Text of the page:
Careful studies have shown that many products can be profitably produced in the U.S. by a well-paid workforce because the production processes involved uses sophisticated machinery that assures high levels of output for each hour of labor.
While capital-intensive manufacturing typically takes place in workplaces that employ far fewer people than the factories of the 1950s, a vibrant manufacturing sector can be critical to the health of both urban and rural communities because of the unique linkages of manufacturing work.
There is now a close connection between advanced manufacturing processes and the research and development efforts that feed into these processes, so that if the United States lacks manufacturing capacity for certain products, it will also ultimately lose the research and development capacity supporting those products as well. It follows that, for the United States to continue pioneering new industries, the nation needs a strong manufacturing sector.
Manufacturing jobs generally pay better than other jobs available to those without a college degree, and they are critical to the economic vitality of many states in the Midwest and Southeast.
There are two distinct ways in which twenty-first-century manufacturing differs radically from mid-twentieth century manufacturing. First, contemporary manufacturing is highly dependent on cutting-edge science and technology. Whether it is a question of using newly developed composite materials, relying on the latest advances in robotics, or incorporating other recently developed technologies, manufacturing now relies heavily on the research being done in government-funded laboratories. This is true of the latest models of smart phones, solar panels, robots, wind turbines, advanced batteries, and pharmaceuticals, but it is also increasingly true of airplanes, automobiles, machine tools, and even more mundane products such as textiles and building materials.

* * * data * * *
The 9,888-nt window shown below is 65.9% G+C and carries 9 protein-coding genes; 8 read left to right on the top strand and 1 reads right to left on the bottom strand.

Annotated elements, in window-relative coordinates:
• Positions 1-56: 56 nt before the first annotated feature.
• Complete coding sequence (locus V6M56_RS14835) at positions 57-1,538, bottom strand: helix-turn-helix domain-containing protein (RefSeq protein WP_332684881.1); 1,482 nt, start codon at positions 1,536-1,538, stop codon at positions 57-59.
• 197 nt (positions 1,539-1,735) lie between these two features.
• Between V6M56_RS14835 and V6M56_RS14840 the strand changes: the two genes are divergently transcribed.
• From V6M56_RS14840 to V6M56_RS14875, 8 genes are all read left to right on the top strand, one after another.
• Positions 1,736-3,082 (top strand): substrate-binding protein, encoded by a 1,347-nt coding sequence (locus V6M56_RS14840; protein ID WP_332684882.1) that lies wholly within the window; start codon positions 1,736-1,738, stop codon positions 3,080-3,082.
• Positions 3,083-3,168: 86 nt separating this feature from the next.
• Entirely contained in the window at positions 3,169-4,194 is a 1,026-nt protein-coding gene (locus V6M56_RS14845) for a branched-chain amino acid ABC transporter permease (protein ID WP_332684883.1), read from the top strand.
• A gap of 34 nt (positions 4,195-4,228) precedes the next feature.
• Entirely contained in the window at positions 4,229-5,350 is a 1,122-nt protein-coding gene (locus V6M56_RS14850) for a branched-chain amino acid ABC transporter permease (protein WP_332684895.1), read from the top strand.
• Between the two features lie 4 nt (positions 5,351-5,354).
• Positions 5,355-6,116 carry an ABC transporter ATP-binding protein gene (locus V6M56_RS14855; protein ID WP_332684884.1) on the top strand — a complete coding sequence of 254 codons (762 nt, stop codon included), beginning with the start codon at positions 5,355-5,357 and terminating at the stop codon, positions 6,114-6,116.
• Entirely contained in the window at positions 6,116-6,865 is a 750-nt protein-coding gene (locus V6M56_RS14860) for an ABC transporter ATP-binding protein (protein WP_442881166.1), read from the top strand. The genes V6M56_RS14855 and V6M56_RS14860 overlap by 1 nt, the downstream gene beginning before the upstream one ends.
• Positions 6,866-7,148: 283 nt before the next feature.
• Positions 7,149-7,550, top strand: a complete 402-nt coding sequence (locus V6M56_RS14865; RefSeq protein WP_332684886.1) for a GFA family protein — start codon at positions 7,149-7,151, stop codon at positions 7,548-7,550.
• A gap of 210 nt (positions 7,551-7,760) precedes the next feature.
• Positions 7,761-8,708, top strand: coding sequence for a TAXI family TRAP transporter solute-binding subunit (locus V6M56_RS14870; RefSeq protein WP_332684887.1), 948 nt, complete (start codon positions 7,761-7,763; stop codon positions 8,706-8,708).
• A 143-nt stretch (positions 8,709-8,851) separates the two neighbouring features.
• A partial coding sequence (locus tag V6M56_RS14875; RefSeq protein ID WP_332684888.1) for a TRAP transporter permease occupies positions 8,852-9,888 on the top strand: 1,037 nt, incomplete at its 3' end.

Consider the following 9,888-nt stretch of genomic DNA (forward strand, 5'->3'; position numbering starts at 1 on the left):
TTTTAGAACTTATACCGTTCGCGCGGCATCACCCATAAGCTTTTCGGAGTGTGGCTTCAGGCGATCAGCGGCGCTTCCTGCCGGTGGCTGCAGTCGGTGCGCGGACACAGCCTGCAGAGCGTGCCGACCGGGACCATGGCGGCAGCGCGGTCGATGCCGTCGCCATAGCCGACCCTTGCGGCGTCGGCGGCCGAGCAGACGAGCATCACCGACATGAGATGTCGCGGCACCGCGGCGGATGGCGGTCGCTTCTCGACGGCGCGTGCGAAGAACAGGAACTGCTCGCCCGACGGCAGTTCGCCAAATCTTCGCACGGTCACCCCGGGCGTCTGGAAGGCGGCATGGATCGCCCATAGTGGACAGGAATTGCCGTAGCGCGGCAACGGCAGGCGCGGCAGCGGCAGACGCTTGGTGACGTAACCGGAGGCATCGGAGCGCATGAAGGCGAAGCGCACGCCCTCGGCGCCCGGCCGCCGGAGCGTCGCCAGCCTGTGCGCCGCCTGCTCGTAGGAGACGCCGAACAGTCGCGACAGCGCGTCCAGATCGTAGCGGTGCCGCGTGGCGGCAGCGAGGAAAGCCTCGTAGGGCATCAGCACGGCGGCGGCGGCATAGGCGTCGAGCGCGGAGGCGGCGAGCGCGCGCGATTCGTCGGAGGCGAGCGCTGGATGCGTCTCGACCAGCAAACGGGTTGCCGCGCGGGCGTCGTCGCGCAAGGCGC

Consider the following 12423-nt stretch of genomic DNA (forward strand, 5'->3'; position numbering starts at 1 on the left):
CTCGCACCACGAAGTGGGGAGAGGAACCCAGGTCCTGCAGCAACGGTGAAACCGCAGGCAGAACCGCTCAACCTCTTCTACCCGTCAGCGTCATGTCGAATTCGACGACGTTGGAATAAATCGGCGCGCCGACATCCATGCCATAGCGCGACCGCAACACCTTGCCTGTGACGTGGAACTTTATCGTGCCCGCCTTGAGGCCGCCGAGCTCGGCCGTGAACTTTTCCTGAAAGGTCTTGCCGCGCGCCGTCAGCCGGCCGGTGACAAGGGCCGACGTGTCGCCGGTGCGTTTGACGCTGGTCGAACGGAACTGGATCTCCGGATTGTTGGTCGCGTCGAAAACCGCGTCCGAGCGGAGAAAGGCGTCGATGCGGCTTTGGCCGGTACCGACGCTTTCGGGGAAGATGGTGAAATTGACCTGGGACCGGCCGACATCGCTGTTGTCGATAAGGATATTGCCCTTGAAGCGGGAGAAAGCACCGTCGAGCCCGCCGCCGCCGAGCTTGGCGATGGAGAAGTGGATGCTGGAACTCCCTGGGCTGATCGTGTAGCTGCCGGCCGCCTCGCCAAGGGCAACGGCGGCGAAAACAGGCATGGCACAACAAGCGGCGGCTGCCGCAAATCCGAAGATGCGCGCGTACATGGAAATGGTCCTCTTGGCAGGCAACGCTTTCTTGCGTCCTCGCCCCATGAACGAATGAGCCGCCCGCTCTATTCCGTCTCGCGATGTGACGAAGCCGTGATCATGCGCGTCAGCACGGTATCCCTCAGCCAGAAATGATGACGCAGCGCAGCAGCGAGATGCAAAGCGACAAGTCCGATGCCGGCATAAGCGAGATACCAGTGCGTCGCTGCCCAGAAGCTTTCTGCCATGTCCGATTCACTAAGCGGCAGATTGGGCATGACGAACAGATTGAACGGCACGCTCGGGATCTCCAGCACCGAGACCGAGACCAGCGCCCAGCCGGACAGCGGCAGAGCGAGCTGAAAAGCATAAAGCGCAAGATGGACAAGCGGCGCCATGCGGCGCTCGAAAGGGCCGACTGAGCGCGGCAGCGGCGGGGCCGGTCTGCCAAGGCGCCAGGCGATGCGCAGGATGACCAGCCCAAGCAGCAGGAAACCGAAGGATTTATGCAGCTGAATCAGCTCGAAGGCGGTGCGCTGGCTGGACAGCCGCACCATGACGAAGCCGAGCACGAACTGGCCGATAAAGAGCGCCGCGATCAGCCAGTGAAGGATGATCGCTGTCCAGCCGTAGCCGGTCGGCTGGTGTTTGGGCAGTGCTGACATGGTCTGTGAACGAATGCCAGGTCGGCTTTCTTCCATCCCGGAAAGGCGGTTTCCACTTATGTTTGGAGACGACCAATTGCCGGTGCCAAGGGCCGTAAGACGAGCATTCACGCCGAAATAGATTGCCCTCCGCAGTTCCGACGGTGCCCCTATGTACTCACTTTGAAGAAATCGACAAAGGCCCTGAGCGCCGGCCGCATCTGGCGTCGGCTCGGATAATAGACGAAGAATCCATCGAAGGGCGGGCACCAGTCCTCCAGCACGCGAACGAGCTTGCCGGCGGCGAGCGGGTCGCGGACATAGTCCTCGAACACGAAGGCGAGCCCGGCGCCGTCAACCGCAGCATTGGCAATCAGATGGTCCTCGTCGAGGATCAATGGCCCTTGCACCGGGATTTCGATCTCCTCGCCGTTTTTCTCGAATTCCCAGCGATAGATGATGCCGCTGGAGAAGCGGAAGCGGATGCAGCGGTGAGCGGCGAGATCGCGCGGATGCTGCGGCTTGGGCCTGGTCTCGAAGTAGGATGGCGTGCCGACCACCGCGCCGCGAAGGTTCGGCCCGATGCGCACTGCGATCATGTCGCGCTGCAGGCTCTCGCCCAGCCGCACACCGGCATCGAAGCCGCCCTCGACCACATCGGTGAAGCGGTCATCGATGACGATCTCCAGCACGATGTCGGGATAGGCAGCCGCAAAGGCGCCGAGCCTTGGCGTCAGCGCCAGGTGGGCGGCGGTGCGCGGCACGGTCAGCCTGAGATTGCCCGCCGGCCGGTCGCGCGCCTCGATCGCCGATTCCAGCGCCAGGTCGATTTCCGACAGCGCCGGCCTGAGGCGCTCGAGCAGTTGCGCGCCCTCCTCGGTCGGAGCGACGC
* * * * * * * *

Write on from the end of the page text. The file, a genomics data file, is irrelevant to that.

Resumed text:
The second key change in manufacturing is that it is now a “team sport,” in that manufacturing firms in and across sectors are much more mutually dependent. Back in the 1920s, for example, Henry Ford sought to excel in manufacturing as an individual sport. He built the River Rouge complex with its own electrical power plant, its own steel mill, and its own glassmaking facility, so that he could build cars without having to purchase any inputs from other firms. Today, however, that strategy would make no sense. Firms that specialize in making glass or steel or carburetors or transmissions or seating assemblies can supply those components more efficiently and at lower cost than can an automobile company. This is true because specialization allows a firm to make substantial investments in the technical knowledge and the skilled workers that are required to keep improving the specific product that it makes. The consequence is that today, as much as 70 percent to 80 percent of the value added of a typical automobile is purchased by the automobile manufacturer from suppliers.
Both research-intensive innovation and specialized, disaggregated manufacturing work in the same direction. In contemporary manufacturing, an individual firm is highly dependent not only on outside scientists and engineers, but also on other firms that are buyers or suppliers or collaborators in producing particular things.
This dependence on others can create a serious problem, however. A firm, whether big or small, might have a great idea about a new product, but it cannot move forward until it finds the appropriate partners for both developing and making the product. Finding appropriate partners, in turn, is difficult and time-consuming, and some potential partners might exaggerate their skills, or otherwise prove to be unreliable or untrustworthy. And even when one has found good partners, uncertainty remains.
With advanced manufacturing, figuring out how to mass-produce a complex product is often a major challenge, and it can be difficult to find a labor force with the skills needed for production. Even if these hurdles can be overcome, there is still the considerable risk that the new product will not find a market, either because it is rejected by regulators or by consumers.
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